Vol 66, No 3 (2015)
Review paper
Published online: 2015-07-01

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Functional hypothalamic amenorrhoea – diagnostic challenges, monitoring, and treatment

Elżbieta Sowińska-Przepiera, Elżbieta Andrysiak-Mamos, Grażyna Jarząbek-Bielecka, Aleksandra Walkowiak, Lilianna Osowicz-Korolonek, Małgorzata Syrenicz, Witold Kędzia, Anhelli Syrenicz
DOI: 10.5603/EP.2015.0033
Pubmed: 26136135
Endokrynol Pol 2015;66(3):252-268.

Abstract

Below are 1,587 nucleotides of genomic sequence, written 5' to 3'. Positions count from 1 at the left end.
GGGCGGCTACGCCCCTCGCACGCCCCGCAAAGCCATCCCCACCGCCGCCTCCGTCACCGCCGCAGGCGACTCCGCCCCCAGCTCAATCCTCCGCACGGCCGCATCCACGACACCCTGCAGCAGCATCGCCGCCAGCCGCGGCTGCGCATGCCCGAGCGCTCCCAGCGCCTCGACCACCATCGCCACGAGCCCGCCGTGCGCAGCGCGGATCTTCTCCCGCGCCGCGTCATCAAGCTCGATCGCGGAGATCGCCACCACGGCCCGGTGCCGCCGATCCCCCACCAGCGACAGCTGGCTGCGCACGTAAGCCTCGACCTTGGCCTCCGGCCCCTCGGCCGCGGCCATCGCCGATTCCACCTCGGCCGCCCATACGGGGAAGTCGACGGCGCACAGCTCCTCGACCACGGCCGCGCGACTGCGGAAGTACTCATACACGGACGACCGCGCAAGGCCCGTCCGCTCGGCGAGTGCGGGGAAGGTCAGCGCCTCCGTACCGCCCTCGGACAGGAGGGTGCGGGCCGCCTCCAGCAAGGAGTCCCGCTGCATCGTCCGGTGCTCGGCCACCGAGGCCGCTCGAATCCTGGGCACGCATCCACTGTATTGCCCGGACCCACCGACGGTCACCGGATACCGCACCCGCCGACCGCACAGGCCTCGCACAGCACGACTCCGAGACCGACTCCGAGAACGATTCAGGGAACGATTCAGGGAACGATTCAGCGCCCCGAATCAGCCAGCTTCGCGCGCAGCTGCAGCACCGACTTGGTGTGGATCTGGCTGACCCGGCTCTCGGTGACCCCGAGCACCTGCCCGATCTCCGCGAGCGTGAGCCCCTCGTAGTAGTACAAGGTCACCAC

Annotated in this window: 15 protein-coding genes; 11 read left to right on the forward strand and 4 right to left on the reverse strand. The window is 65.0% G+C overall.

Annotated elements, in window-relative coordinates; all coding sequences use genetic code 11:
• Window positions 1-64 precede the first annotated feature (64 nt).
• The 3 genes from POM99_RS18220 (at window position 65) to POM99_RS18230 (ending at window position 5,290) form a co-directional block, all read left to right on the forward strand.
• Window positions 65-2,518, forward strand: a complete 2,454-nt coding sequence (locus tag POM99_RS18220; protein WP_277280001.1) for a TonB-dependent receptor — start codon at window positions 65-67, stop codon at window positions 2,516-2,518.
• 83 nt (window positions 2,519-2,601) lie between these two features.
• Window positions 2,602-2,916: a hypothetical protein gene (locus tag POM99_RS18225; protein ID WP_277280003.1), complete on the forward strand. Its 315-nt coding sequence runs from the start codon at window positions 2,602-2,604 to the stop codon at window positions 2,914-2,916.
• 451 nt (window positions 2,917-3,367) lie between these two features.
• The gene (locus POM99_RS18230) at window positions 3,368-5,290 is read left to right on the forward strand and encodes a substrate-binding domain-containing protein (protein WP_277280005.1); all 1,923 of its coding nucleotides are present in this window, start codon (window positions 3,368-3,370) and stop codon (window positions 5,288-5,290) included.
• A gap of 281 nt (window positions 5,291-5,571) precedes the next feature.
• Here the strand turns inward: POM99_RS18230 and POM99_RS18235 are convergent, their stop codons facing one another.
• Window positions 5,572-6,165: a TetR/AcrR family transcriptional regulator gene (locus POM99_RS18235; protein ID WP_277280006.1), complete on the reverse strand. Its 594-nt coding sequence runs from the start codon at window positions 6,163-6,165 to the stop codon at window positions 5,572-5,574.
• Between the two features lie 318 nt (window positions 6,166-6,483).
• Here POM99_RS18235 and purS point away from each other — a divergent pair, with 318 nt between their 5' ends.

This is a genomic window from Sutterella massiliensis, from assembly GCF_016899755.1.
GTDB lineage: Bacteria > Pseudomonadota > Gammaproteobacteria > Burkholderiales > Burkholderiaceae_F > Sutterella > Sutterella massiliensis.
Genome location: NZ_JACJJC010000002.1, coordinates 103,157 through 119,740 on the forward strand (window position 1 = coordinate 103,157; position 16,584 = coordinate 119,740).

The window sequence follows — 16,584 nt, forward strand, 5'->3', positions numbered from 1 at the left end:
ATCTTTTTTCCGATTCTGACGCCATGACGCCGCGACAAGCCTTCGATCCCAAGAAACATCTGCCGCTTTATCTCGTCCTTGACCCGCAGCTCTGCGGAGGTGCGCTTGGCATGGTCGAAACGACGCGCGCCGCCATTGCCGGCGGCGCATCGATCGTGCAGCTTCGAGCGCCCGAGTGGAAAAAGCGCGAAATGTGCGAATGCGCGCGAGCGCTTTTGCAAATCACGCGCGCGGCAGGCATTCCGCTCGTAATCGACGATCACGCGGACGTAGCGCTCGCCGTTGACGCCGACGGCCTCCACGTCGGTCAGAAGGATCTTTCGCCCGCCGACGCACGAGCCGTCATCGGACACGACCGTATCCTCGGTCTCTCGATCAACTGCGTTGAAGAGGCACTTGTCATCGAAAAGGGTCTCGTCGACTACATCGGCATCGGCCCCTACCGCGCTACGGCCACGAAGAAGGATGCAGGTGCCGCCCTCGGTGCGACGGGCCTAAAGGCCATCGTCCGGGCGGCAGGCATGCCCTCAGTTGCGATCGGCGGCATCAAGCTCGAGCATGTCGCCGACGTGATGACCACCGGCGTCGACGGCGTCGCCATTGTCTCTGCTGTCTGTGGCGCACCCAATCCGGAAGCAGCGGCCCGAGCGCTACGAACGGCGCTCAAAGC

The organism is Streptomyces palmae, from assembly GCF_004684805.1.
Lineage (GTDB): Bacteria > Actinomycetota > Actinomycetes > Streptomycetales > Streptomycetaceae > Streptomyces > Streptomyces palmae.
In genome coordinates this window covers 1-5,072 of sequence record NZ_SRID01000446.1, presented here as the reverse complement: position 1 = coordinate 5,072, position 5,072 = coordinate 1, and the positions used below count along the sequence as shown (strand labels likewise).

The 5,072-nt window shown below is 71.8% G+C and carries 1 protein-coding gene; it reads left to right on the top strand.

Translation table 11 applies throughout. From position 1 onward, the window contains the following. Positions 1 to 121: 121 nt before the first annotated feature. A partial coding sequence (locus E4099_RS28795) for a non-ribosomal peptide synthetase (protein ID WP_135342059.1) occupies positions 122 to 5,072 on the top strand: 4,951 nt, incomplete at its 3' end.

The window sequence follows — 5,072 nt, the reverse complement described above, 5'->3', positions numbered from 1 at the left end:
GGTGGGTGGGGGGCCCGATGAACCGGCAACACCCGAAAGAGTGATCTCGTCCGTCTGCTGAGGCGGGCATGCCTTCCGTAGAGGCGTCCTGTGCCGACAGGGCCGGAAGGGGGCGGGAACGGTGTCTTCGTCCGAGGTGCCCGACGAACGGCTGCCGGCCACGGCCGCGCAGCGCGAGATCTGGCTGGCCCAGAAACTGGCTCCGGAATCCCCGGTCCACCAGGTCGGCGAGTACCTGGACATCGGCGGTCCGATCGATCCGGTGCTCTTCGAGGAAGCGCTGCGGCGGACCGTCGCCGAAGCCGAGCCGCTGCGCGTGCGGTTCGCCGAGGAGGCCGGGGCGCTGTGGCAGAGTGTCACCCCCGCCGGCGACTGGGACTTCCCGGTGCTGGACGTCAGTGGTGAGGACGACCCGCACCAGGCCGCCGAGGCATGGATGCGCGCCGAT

Functional hypothalamic amenorrhoea (FHA) is associated with functional inhibition of the hypothalamic-pituitary-ovarian axis. Causes of FHA can be classified into the three groups: 1) stress-related factors, 2) consequences of weight loss and/or underweight, and 3) consequences of physical exercise or practicing sports. Diagnosis of FHA should be based on a history of menstrual disorders. During physical examination, patients with FHA present with secondary and tertiary sex characteristics specific for the pubertal stage preceding development of the condition and with the signs of hypoestrogenism. Laboratory results determine further management of patients with amenorrhea, and thus their correct interpretation is vital for making appropriate therapeutic decisions. Treatment of chronic anovulation, menstrual disorders, and secondary amenorrhea resulting from hypothalamic disorders should be aimed at the elimination of the primary cause, i.e. a decrease in psycho-emotional strain, avoidance of chronic stressors, reduction of physical exercise level, or optimisation of BMI in patients who lose weight. If menses do not resume after a period of six months or primary causative treatment is not possible, neutralisation of hypoestrogenism consequences, especially unfavourable effects on bone metabolism, become the main issue. Previous studies have shown that oestroprogestagen therapy is useful in both the treatment of menstrual disorders and normalisation of bone mineral density. Hormonal preparations should be introduced into therapeutic protocol on an individualised basis. (Endokrynol Pol 2015; 66 (3): 252–268)